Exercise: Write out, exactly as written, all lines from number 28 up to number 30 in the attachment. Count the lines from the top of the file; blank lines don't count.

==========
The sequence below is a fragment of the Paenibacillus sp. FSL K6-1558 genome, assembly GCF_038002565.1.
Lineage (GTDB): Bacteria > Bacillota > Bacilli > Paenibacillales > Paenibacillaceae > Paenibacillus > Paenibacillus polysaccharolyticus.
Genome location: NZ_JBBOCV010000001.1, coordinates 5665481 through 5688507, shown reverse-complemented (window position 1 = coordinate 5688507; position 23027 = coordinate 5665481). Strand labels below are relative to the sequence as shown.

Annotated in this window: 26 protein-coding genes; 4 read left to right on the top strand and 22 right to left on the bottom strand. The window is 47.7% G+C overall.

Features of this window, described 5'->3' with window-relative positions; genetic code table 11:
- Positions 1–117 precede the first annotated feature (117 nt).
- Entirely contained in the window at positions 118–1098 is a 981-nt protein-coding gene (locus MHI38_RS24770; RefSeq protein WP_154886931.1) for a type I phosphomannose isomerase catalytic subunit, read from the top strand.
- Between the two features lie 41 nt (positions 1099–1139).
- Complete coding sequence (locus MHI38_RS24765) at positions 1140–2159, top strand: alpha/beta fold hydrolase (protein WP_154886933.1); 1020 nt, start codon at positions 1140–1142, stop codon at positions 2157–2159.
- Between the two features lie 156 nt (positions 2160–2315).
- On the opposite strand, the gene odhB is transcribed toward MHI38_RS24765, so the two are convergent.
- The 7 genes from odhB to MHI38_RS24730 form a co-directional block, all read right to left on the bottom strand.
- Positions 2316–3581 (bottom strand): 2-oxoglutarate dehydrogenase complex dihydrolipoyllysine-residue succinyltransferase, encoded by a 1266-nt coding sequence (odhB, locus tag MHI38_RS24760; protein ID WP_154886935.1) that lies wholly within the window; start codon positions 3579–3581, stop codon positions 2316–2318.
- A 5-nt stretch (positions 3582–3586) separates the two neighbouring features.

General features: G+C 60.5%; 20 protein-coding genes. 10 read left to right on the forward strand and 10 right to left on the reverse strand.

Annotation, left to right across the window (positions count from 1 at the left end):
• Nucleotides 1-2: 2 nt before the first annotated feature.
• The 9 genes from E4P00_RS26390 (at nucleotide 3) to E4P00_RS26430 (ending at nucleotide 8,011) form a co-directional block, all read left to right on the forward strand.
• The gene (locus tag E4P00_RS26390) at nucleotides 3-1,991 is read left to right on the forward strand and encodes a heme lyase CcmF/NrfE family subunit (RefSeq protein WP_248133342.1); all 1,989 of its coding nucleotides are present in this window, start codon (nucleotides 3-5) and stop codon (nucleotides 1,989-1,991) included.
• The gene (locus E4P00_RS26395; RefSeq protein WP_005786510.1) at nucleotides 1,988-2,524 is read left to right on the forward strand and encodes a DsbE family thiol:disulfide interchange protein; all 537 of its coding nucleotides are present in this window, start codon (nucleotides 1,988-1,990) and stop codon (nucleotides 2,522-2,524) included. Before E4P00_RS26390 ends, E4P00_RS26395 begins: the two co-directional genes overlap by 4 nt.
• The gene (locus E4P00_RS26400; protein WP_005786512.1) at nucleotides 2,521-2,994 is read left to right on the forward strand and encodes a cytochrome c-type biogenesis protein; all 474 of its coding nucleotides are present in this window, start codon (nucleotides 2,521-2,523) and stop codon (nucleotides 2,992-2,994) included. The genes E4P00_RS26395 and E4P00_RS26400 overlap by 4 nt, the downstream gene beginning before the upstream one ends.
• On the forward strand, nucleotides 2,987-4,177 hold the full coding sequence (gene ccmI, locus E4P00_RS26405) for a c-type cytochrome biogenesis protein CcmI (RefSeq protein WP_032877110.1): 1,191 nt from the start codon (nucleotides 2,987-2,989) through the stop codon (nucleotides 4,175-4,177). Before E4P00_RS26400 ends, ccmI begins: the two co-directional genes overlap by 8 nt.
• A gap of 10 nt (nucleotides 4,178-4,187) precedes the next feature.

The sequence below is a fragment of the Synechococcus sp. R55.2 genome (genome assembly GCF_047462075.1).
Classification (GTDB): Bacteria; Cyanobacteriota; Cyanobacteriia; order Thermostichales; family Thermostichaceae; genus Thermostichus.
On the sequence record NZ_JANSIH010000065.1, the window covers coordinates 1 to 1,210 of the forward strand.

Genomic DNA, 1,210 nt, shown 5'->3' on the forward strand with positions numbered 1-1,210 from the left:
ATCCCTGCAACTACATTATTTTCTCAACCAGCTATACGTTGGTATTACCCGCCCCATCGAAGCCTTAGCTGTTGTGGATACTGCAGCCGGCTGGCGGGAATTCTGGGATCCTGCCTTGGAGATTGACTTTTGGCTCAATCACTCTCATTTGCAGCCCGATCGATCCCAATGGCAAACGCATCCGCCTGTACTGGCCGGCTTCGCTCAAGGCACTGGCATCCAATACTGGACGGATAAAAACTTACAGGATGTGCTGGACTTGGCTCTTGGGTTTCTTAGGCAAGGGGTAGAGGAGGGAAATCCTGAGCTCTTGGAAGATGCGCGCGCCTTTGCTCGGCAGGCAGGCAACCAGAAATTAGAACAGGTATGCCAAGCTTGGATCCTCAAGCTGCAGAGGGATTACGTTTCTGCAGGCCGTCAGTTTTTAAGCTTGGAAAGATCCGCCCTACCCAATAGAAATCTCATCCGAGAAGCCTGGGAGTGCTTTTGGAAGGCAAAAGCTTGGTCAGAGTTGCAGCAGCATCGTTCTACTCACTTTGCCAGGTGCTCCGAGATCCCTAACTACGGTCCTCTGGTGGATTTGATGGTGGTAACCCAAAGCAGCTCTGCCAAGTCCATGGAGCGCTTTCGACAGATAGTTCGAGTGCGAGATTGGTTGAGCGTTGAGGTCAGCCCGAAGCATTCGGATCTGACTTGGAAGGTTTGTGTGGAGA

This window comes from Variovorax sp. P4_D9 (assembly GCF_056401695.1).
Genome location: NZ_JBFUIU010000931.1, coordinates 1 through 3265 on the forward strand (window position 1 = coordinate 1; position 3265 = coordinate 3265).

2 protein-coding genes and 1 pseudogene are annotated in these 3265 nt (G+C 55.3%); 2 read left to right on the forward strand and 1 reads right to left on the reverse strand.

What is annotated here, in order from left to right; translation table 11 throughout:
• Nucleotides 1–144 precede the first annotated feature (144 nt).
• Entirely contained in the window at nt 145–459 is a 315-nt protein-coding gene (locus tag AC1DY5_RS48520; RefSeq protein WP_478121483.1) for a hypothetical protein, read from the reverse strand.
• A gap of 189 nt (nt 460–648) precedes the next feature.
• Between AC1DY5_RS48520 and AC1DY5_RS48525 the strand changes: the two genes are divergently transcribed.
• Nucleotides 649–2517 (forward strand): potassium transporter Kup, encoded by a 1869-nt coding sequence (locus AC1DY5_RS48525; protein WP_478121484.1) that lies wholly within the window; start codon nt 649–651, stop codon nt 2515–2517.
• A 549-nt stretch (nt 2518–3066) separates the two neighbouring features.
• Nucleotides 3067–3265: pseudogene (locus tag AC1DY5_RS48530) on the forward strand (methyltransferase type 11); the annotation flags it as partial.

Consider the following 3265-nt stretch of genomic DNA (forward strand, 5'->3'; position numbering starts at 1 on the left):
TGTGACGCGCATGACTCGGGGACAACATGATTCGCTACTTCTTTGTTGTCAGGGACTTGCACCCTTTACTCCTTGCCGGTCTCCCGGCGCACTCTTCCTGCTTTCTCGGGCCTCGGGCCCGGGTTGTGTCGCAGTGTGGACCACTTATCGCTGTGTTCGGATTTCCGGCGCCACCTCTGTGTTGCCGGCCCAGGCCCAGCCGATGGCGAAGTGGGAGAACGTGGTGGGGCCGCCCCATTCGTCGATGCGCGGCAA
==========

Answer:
ATCCCTGCAACTACATTATTTTCTCAACCAGCTATACGTTGGTATTACCCGCCCCATCGAAGCCTTAGCTGTTGTGGATACTGCAGCCGGCTGGCGGGAATTCTGGGATCCTGCCTTGGAGATTGACTTTTGGCTCAATCACTCTCATTTGCAGCCCGATCGATCCCAATGGCAAACGCATCCGCCTGTACTGGCCGGCTTCGCTCAAGGCACTGGCATCCAATACTGGACGGATAAAAACTTACAGGATGTGCTGGACTTGGCTCTTGGGTTTCTTAGGCAAGGGGTAGAGGAGGGAAATCCTGAGCTCTTGGAAGATGCGCGCGCCTTTGCTCGGCAGGCAGGCAACCAGAAATTAGAACAGGTATGCCAAGCTTGGATCCTCAAGCTGCAGAGGGATTACGTTTCTGCAGGCCGTCAGTTTTTAAGCTTGGAAAGATCCGCCCTACCCAATAGAAATCTCATCCGAGAAGCCTGGGAGTGCTTTTGGAAGGCAAAAGCTTGGTCAGAGTTGCAGCAGCATCGTTCTACTCACTTTGCCAGGTGCTCCGAGATCCCTAACTACGGTCCTCTGGTGGATTTGATGGTGGTAACCCAAAGCAGCTCTGCCAAGTCCATGGAGCGCTTTCGACAGATAGTTCGAGTGCGAGATTGGTTGAGCGTTGAGGTCAGCCCGAAGCATTCGGATCTGACTTGGAAGGTTTGTGTGGAGA

This window comes from Variovorax sp. P4_D9 (assembly GCF_056401695.1).
Genome location: NZ_JBFUIU010000931.1, coordinates 1 through 3265 on the forward strand (window position 1 = coordinate 1; position 3265 = coordinate 3265).